At around 9 p.m. on the evening of Dec. 29, 1980, Betty Cash, Vickie Landrum, and Vickie's 7 year-old grandson Colby Landrum were driving home to Dayton, Texas not too far from Houston’s Intercontinental Airport. They witnessed a large light in the sky above the trees. As they drove, they noticed the light getting brighter and closer, and claimed the light was coming from a huge, dark diamond-shaped object, which hovered at about treetop level, and that its base was expelling flames and emitting significant heat. They exited the Oldsmobile to get a better look. Landrum (a born-again Christiian) believed the object to be “the Second Coming of Jesus Christ,” and referred to the object as “Jesus” to Colby, and that it would not hurt them. Small blue lights were seen on the object, and as flames continued to come out the bottom of the craft forming a cone-like shape, the witnesses felt the heat intensify. The heat was strong enough to make the car's metal body too hot to touch, and the car handle also felt scorching, according to Landrum. When she touched the dashboard, she claimed her hand pressed into the softened vinyl of the car’s interior and left an imprint that was used as evidence later on (no photograph of this imprint exists). As the object ascended higher above the trees, 23 Boeing CH-47 Chinooks helicopters arrived to surround the object in a tactical formation. Later on that night, the witnesses reportedly experienced similar symptoms of generalized weakness, nausea, vomiting, diarrhea, a burning sensation in their eyes, and a sunburn-like afterglow. Cash said her symptoms worsened days later with many large, painful blisters forming on her skin. In the HBO documentary, "UFOs: What's Going On" (1985), Cash said she was treated for breast cancer after being exposed to a "radioactive UFO". The Landrums reported lingering weakness, skin sores, hair loss and eventually severe cataracts. Cash's personal physician Dr. Brian McClelland said to the Houston Post that her condition was a textbook case of radiation poisoning. McClelland likened it to being comparable to being "3-5 miles from the epicenter of Hiroshima.” Cash and Landrum decided to contact their U.S. Senators Lloyd Bentsen and John Tower.They filed a complaint with the Judge Advocate Claims office at Bergstrom Air Force Base. After they were interviewed by personnel at Bergstrom Air Force Base, they were advised that they should hire a lawyer, and seek financial compensation for their injuries from the incident on Dec.29. In 1986, the case was dismissed by the U.S. District Court Judge. The judge argued that the plaintiffs could not prove their case that what they encountered was not related to the U.S. federal government, and the army did not have a pyramid-shaped aircraft in its arsenal. Ultimately, many experts in UAP studies, as well as news outlets like Texas Monthly, consider the outcome of the Cash-Landrum incident as inconclusive.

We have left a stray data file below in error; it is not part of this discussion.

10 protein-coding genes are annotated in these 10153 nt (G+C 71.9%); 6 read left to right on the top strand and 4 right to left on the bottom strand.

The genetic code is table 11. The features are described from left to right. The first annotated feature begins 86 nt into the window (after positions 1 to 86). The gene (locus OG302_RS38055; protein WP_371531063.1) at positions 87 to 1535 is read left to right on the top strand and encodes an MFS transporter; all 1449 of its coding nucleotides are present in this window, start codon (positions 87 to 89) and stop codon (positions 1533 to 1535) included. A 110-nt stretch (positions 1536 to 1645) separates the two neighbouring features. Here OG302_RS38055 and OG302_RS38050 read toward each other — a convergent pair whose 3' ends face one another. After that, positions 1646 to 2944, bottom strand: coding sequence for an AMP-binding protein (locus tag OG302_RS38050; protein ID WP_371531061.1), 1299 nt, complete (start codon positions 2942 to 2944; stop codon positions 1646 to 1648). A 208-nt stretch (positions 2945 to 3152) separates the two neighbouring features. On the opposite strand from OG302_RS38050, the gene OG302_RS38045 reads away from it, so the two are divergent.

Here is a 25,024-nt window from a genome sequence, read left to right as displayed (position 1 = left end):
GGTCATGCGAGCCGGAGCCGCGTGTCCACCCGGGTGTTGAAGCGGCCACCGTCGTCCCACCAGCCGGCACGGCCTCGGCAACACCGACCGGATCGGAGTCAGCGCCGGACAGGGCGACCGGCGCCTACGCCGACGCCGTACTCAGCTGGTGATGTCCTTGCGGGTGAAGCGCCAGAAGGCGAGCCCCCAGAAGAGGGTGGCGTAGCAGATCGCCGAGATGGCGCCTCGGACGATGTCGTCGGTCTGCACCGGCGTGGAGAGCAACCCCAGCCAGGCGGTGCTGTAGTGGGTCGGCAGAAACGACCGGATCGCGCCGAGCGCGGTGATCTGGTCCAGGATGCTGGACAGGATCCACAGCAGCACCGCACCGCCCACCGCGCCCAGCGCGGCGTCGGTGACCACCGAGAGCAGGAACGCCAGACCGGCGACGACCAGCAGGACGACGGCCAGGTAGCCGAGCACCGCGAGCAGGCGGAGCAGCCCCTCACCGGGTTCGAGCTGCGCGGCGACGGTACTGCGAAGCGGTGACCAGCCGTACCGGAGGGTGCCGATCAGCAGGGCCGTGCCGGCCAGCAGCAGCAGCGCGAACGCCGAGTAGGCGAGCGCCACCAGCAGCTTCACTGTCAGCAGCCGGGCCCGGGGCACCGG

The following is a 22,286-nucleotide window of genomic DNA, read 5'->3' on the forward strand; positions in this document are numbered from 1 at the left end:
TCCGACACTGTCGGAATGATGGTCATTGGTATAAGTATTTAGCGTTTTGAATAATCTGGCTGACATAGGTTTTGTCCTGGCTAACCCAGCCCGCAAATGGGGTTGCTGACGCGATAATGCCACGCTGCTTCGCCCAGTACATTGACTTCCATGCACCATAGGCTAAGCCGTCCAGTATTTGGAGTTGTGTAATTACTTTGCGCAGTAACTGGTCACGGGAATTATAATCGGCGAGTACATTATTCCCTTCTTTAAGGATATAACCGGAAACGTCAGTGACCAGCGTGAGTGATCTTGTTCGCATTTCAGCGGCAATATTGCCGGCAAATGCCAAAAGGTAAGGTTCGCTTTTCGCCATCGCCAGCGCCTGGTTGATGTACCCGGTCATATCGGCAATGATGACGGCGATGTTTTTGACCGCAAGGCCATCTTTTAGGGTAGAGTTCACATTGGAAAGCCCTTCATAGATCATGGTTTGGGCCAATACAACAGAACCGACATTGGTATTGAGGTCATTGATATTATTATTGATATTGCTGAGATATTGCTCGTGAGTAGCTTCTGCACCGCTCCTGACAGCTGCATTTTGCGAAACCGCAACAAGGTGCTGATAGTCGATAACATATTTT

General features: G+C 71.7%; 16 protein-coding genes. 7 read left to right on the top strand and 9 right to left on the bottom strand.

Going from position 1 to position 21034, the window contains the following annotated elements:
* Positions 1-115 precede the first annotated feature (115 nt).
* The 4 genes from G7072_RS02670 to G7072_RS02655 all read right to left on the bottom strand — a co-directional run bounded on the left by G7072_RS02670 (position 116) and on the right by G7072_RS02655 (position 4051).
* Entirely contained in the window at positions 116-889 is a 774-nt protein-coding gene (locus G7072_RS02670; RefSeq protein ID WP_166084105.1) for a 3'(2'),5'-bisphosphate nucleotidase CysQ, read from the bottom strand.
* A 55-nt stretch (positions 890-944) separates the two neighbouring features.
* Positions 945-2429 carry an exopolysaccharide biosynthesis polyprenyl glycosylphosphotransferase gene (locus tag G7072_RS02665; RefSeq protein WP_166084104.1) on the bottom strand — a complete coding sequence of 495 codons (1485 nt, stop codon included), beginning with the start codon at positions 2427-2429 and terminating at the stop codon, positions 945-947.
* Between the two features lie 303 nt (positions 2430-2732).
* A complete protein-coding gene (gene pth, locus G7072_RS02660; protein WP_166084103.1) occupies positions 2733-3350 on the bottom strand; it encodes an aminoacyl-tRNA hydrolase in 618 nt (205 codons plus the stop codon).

USS Theodore Roosevelt Carrier strike group, 2014-2015